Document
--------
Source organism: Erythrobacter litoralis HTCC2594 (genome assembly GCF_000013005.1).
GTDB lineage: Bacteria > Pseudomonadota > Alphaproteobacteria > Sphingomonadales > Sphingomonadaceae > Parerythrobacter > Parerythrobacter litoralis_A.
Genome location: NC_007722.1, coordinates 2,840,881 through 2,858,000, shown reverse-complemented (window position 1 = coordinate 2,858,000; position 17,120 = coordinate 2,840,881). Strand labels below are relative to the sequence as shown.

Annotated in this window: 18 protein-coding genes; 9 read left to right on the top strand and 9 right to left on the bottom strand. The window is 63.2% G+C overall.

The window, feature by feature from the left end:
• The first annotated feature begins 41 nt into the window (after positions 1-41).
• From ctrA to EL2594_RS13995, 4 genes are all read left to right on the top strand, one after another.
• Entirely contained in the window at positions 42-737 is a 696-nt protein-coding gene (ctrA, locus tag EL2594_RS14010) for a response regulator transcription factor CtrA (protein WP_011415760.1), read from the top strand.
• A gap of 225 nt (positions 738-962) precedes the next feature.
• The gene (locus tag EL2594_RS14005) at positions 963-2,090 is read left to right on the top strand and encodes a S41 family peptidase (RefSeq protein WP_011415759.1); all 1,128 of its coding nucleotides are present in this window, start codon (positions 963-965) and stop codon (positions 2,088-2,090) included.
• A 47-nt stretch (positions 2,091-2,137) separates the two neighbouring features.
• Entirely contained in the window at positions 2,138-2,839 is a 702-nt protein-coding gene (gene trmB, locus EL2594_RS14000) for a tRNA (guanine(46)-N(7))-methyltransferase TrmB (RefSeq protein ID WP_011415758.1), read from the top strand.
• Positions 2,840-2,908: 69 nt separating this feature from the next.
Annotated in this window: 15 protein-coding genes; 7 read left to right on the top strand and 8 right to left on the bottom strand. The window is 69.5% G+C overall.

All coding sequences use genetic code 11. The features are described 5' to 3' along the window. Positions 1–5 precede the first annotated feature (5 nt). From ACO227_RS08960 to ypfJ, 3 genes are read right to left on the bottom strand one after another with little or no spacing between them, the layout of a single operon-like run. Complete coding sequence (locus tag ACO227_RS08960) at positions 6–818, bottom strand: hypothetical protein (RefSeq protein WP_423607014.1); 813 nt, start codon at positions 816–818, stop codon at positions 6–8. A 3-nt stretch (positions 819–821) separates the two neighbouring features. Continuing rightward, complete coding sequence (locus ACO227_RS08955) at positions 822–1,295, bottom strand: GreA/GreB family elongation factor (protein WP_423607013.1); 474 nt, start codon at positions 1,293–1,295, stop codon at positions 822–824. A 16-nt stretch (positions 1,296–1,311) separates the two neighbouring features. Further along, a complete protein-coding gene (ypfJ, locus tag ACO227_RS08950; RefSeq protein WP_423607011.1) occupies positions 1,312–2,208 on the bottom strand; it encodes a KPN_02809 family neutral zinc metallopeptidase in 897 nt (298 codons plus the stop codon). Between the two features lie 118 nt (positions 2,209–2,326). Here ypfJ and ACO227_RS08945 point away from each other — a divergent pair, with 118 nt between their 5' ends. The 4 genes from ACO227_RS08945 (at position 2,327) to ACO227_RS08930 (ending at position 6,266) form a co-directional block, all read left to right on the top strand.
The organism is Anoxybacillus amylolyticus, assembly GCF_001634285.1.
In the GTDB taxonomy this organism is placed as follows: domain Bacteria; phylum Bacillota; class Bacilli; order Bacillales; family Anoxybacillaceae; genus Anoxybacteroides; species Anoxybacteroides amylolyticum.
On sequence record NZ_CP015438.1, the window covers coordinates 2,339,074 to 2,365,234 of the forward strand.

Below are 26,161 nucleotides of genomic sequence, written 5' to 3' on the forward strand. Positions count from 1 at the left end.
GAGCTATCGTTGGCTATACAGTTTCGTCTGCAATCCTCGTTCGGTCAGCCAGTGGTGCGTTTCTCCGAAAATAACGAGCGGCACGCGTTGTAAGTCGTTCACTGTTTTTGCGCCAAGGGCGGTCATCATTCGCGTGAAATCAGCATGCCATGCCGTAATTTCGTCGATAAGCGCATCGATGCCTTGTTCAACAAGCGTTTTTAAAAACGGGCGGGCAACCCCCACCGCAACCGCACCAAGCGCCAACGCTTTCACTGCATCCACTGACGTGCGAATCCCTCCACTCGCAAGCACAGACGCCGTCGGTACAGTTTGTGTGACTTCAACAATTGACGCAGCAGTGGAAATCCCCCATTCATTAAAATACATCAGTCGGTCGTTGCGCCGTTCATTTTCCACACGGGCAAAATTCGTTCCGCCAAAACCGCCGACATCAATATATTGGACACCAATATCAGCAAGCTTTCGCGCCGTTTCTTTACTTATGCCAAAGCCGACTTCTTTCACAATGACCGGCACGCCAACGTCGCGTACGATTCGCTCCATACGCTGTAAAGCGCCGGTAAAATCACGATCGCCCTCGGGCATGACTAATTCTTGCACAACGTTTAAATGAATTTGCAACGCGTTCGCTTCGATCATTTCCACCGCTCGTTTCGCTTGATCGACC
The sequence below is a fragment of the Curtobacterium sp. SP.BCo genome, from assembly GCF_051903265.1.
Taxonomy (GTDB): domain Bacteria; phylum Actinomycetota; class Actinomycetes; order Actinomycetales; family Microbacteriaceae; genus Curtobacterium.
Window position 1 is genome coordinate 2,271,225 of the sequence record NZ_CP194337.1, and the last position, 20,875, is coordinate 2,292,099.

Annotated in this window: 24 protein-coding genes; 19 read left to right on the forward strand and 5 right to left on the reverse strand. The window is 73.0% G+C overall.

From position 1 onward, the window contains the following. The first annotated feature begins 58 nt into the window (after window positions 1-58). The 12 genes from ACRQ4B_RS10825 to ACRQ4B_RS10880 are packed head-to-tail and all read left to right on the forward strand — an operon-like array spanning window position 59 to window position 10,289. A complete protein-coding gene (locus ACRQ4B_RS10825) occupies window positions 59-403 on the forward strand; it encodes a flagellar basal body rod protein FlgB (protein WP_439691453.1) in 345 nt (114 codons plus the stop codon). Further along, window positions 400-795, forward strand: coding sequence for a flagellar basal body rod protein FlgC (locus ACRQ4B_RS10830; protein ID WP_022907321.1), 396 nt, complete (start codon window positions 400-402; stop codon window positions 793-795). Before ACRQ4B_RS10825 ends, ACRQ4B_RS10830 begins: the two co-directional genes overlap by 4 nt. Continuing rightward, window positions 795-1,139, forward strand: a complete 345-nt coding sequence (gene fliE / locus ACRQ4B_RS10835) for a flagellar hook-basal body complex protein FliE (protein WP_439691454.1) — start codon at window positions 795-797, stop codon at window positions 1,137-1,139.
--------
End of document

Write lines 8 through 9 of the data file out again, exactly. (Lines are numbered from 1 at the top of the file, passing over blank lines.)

• Entirely contained in the window at positions 42-737 is a 696-nt protein-coding gene (ctrA, locus tag EL2594_RS14010) for a response regulator transcription factor CtrA (protein WP_011415760.1), read from the top strand.
• A gap of 225 nt (positions 738-962) precedes the next feature.